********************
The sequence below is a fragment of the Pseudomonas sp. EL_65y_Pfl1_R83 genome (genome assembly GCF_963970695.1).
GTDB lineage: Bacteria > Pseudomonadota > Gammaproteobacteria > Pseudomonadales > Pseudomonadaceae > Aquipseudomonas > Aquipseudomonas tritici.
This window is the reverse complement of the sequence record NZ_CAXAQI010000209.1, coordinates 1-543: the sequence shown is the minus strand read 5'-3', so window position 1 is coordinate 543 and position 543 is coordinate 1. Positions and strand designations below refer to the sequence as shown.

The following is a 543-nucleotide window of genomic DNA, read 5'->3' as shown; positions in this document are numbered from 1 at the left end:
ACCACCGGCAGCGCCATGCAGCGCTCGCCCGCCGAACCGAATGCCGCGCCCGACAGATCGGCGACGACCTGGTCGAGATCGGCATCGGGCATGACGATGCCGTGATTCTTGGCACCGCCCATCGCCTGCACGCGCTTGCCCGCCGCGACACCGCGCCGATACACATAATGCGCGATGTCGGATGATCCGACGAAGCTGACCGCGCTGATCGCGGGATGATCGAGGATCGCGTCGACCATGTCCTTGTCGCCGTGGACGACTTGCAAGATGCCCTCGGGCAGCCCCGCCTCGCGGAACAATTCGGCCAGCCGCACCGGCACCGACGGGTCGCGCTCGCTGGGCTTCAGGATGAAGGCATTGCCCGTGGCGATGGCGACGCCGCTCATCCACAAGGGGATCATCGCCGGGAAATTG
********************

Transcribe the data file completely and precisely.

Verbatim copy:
The sequence below is a fragment of the Pseudomonas sp. EL_65y_Pfl1_R83 genome (genome assembly GCF_963970695.1).
GTDB lineage: Bacteria > Pseudomonadota > Gammaproteobacteria > Pseudomonadales > Pseudomonadaceae > Aquipseudomonas > Aquipseudomonas tritici.
This window is the reverse complement of the sequence record NZ_CAXAQI010000209.1, coordinates 1-543: the sequence shown is the minus strand read 5'-3', so window position 1 is coordinate 543 and position 543 is coordinate 1. Positions and strand designations below refer to the sequence as shown.

The following is a 543-nucleotide window of genomic DNA, read 5'->3' as shown; positions in this document are numbered from 1 at the left end:
ACCACCGGCAGCGCCATGCAGCGCTCGCCCGCCGAACCGAATGCCGCGCCCGACAGATCGGCGACGACCTGGTCGAGATCGGCATCGGGCATGACGATGCCGTGATTCTTGGCACCGCCCATCGCCTGCACGCGCTTGCCCGCCGCGACACCGCGCCGATACACATAATGCGCGATGTCGGATGATCCGACGAAGCTGACCGCGCTGATCGCGGGATGATCGAGGATCGCGTCGACCATGTCCTTGTCGCCGTGGACGACTTGCAAGATGCCCTCGGGCAGCCCCGCCTCGCGGAACAATTCGGCCAGCCGCACCGGCACCGACGGGTCGCGCTCGCTGGGCTTCAGGATGAAGGCATTGCCCGTGGCGATGGCGACGCCGCTCATCCACAAGGGGATCATCGCCGGGAAATTG